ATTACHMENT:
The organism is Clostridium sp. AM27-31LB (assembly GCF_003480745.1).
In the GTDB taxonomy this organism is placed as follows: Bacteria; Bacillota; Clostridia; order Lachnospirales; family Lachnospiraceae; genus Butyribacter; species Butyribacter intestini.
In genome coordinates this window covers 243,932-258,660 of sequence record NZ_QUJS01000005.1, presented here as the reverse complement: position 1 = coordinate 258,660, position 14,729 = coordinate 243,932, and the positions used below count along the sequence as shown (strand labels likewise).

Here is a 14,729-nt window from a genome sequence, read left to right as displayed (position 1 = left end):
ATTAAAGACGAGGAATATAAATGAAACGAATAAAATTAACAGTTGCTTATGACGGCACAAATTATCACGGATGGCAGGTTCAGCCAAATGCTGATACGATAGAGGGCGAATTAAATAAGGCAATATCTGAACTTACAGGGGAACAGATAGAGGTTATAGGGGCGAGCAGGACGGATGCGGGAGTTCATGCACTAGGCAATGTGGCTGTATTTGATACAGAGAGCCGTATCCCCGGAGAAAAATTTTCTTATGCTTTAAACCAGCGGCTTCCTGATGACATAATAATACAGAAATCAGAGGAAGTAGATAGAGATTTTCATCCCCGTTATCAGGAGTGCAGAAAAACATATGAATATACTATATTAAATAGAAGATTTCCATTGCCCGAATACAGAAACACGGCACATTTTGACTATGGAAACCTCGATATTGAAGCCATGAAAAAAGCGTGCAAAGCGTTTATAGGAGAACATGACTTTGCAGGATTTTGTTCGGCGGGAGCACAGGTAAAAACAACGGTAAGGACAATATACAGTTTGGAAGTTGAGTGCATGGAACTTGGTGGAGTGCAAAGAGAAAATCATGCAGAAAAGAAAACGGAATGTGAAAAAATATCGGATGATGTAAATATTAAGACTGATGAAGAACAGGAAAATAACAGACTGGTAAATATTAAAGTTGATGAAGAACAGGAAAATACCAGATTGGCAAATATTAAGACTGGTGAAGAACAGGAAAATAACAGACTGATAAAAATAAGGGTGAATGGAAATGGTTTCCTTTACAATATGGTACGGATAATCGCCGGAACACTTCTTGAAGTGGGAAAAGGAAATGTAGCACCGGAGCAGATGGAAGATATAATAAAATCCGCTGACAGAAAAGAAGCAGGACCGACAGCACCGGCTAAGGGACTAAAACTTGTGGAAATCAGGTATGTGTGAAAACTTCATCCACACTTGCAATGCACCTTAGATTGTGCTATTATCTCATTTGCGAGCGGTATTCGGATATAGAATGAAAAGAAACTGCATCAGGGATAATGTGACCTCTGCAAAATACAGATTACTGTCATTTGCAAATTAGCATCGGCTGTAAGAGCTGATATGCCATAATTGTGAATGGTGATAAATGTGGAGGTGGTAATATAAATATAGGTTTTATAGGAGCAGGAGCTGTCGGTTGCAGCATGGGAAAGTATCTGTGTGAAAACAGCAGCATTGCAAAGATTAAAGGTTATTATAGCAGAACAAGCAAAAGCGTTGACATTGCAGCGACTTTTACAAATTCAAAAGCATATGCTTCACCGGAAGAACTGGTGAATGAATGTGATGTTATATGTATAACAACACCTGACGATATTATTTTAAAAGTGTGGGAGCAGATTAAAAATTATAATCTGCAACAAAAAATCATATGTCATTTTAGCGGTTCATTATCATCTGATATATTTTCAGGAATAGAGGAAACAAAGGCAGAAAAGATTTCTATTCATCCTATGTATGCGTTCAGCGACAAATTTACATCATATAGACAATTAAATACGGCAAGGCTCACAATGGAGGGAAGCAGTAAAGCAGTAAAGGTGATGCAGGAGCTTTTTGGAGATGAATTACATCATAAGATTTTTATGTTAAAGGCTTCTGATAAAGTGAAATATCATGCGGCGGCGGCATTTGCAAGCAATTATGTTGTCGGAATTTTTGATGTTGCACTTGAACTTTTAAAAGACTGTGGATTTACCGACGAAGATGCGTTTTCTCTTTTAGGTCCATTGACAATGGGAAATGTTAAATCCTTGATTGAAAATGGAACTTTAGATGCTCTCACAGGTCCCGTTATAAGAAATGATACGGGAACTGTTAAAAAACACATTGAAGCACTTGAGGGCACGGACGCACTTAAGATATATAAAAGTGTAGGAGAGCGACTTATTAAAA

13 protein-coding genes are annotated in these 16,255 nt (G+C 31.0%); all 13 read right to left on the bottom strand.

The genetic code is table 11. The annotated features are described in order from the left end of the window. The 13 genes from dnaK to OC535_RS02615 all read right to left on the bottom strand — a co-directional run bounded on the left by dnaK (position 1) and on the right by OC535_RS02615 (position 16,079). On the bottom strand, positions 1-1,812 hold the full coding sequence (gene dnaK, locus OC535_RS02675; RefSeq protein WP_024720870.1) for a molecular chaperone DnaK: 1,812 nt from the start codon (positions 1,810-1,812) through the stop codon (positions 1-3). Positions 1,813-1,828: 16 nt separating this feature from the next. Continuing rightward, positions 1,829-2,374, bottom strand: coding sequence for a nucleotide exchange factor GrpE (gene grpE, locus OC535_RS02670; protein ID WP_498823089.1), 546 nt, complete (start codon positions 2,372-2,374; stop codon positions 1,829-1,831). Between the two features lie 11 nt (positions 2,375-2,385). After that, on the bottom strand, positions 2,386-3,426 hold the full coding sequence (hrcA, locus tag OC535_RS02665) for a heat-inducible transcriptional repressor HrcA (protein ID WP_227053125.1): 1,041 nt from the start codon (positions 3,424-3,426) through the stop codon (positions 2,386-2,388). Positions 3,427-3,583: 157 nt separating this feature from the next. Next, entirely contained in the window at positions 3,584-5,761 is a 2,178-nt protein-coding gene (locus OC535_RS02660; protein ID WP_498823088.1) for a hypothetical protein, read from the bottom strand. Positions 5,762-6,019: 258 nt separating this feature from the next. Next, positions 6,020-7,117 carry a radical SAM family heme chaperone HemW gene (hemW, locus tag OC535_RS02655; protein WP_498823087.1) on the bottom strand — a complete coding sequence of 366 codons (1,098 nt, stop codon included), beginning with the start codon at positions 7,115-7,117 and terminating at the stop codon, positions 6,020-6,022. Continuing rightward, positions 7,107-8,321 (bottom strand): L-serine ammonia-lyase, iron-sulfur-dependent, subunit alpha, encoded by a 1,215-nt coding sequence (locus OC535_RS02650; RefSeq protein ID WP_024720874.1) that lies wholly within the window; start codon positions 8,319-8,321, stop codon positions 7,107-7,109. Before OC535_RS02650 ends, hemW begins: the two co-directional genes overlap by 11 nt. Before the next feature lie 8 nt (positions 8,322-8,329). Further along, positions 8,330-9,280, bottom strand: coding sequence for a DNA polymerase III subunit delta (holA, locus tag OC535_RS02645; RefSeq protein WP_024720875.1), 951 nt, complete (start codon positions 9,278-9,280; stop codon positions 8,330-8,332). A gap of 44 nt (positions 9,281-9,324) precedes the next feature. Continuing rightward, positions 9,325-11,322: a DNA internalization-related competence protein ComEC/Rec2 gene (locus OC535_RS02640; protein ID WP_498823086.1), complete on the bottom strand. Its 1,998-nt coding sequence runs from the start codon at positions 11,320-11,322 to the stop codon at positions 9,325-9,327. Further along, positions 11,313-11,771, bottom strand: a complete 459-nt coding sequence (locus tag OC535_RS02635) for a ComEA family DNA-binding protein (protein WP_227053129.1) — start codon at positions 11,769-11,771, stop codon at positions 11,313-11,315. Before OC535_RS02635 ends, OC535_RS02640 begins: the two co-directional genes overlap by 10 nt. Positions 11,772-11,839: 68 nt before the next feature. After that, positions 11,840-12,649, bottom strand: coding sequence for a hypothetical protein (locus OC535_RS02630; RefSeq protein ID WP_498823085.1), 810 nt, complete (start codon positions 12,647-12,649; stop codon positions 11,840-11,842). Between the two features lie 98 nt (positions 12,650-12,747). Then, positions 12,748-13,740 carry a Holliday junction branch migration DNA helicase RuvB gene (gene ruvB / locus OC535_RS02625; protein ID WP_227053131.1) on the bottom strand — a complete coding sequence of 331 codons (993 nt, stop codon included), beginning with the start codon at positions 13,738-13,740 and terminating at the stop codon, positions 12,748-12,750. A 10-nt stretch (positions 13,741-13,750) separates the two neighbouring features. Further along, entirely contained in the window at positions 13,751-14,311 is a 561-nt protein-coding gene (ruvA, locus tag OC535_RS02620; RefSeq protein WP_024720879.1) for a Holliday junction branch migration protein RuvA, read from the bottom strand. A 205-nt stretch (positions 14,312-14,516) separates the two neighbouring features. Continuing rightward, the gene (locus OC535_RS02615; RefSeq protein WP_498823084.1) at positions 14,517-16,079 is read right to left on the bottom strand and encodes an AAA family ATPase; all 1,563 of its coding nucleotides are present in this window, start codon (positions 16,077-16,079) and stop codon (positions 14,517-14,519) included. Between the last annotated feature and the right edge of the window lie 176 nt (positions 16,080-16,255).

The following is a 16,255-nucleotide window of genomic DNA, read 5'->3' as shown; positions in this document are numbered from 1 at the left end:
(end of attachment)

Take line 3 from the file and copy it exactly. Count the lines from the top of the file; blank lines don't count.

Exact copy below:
In genome coordinates this window covers 243,932-258,660 of sequence record NZ_QUJS01000005.1, presented here as the reverse complement: position 1 = coordinate 258,660, position 14,729 = coordinate 243,932, and the positions used below count along the sequence as shown (strand labels likewise).